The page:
Gov. Perdue recently said that her campaign made a mistake by not reporting 31 flights, which took place over the course of several years. Interestingly enough, these flights were reported around the time that the Easley Campaign began to come under fire for failing to report campaign flights that put donors over their state mandated contribution limits.
Perdue went on to say that Republicans should take a moment to look at their own candidates, implying that everyone should remember that 2008 GOP gubernatorial candidate Pat McCrory failed to report two helicopter flights taken in the last days of his campaign. Gov. Perdue is right, both Republicans and Democrats ought to be held to the highest of standards. The public should be outraged that these issues were not brought up until the campaigns felt pressure and thought it a good idea to report their own violations before some authority found them out. It would be nice to have campaign disclosures completed properly and on time.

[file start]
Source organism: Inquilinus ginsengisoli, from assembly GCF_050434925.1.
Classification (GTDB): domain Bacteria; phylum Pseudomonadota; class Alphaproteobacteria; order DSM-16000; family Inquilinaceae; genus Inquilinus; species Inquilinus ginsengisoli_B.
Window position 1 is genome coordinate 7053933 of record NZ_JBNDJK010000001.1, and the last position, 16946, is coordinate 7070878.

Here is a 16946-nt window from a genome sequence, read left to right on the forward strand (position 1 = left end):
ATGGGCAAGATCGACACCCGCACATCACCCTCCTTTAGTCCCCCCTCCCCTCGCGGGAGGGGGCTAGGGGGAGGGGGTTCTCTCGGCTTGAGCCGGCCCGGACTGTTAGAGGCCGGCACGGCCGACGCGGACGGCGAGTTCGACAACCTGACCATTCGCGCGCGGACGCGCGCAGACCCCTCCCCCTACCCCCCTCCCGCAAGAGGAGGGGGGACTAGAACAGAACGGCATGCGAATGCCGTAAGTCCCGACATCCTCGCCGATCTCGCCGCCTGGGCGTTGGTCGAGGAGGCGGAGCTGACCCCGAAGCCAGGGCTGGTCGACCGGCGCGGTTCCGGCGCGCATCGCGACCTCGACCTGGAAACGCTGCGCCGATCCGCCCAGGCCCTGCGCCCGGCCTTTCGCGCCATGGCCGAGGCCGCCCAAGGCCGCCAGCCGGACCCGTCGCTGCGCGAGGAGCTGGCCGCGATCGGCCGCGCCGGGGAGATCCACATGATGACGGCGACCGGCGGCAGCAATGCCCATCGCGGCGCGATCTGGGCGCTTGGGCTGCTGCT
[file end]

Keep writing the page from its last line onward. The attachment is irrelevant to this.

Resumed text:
Furthermore, the State Board of Elections should be held to the highest of standards. If it is illegal to fail to report campaign contributions and expenditures, there must be some mechanism to find and punish those who fail to follow the law. With the Easley, Perdue and McCrory campaigns all having “forgotten” to report campaign flights, among other possible illegal activity, it is apparent that gubernatorial campaigns in North Carolina are unafraid of the punishment mechanisms that the State Board of Elections has in place. Either that is the case or these campaigns do not believe that the board is competent enough to seek out illegal activity that is not explicitly reported.
Campaigns ought to be transparent. That is the only way that the public will know who has attempted to wield influence over our elected leaders through campaign contributions and hold our officials accountable. If the State Board of Elections does not live up to their end of the bargain, electoral transparency and accountability is nothing more than a farce. We cannot rely on campaigns to report their own violations.